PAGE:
Albert Einstein said, “The measure of intelligence is the ability to change.” Stephen Hawking said, “Intelligence is the ability to adapt to change.” They are absolutely right. How is your business changing? How is your business adapting to new challenges in the workplace and the needs and wants from your own employees? This article gives you tips on change management and how you can apply it within your own HR teams and organizations.
Lessons from Top Brands on Change Management
No business transforms faster than technology and telecommunications companies, so it’s important to have change management ingrained in the culture of the business. According to Digital HR Leaders, AT&T is undergoing a major business and organizational transformation. Melissa Corwin, Vice President for Employee Experience at AT&T, says, “To be successful in transforming the business, being competitive in the market and growing customer relationships, we knew that we needed to change how we worked together internally.”
But even companies that make staples like food and beverages have to pivot sometimes. Coca-Cola, arguably the most known brand in the world, has made a point to go through significant change over the years. The company’s success could partially be attributed to the changes it has made over the years to meet the needs and demands of its customers. An interesting example of this happened during World War II. Coca-Cola’s goal was to manage its position in the marketplace. At the time, the company was entering new markets and finding new niches. Coca-Cola decided to give free drinks to soldiers and ultimately developed a persona and symbol of patriotism. Ultimately the change boosted sales and prepared the company for expansion outside of the World War II era. That’s just one example. Coca-Cola has numerous stories of change, from developing new drinks like Diet Coke and Coke Zero to tapping into the tea and bottled water segments.
Change efforts from Coca-Cola and AT&T take not just months, but years to create, and this has allowed them to thrive across the United States and the world.
How to Start the Change Management Process
Understanding the roles of HR and management is important in starting the change management process. Management and leadership have the responsibility of getting it backed by a common understanding and strategic way forward. Management must be able to coach their direct reports during the process in order to have a successful implementation. Without a solid coaching relationship, the change can get bottlenecked.
Steps in the Change Management Process
John Kotter, a Harvard Business School professor known for his adoption of change management techniques, uses an eight-step approach for managing change. These eight steps include:
- Create a sense of urgency.
- Build a guiding coalition of employees who have the power to lead the change.
- Form a strategic vision and initiatives.
- Enlist a volunteer army.
- Enable action by removing barriers.
- Generate short-term wins.
- Sustain acceleration.
- Institute change.
Why is change management so difficult?
In order to understand how to implement change management, you need to understand why people are so resistant to it. The heart of change comes down to a few simple, very human emotions. Change brings out our fears, embarrassments and pride. Great leaders understand these emotions and plan for them when thinking about change.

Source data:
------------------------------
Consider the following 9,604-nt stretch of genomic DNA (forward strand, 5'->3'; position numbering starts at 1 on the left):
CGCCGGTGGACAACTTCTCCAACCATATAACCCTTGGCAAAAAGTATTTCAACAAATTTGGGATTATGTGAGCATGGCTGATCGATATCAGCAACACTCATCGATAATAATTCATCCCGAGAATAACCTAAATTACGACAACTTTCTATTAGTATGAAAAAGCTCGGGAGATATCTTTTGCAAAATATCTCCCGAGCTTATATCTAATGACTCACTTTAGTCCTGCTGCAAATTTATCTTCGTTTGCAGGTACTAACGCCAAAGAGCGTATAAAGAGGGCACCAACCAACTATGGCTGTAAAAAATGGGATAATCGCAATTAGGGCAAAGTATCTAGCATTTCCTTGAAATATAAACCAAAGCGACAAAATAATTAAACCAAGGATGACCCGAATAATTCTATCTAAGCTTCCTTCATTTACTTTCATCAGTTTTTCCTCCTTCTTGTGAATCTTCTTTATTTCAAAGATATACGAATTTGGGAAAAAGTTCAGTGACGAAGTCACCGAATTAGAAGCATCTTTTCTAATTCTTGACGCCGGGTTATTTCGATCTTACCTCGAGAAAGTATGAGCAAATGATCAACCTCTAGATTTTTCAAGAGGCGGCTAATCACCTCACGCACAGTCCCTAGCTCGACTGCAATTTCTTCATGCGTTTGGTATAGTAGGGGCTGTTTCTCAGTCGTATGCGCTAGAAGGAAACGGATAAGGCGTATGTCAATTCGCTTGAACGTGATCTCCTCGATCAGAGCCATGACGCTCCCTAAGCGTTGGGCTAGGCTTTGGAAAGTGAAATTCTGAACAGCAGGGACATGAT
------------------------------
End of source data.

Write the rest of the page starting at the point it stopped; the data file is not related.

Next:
The Biggest Reasons Employees Are Resistant to Change
People are very autonomous. When they feel as if they have lost control, they can become very resistant. It seems like an attitude issue, but according to Psychology Today, these feelings of change resistance are powered by neurobiology.
“Our basal ganglia in the ancestral or primitive brain are responsible for ‘wiring’ habits,” it reports. This cluster of nerve cells is involved in routine functions and that change can go against the neural pathways. This happens when we try to change personal behaviors like increasing physical activity, and it also happens when we try to change a work behavior.
If employees struggle with depression or other challenges, change can be even more challenging. For example, depression can trigger a lack of interest and increased inertia. Those with ADHD may have difficulty following through on the steps needed to carry out change.
Don’t Surprise Your Employees During the Change Process
The uncertainty of a change management initiative is hard for employees. Employees may feel lost when a change management process starts. People often want to know where they are headed. American businesswoman Julie Sweet said, “We believe that transparency is needed to create trust, and it’s also needed to create a dialogue.” Employees want to take the bad and know what is coming. It takes a special leader to see the future goals and communicate them effectively with employees.
Employees who experience decisions out of the blue during a transition phase in the company often can become resistant to the changes. Preparing plans in secret can offset a goal of transparency and leave employees wondering what else may be happening in secret across the organization. It’s better to plant seeds of what’s to come instead of staging big, unexpected announcements.
HR professionals can help guide employees during this time, encouraging leaders to give employees as much information as possible as it becomes available. Leaders should be aware of reasons employees may struggle and sensitive to mental health issues. They may need to meet with employees individually to offer focused support and guidance.
Whenever possible, leaders should offer options and choices to empower employees at a time when they may feel like they’ve lost some autonomy.
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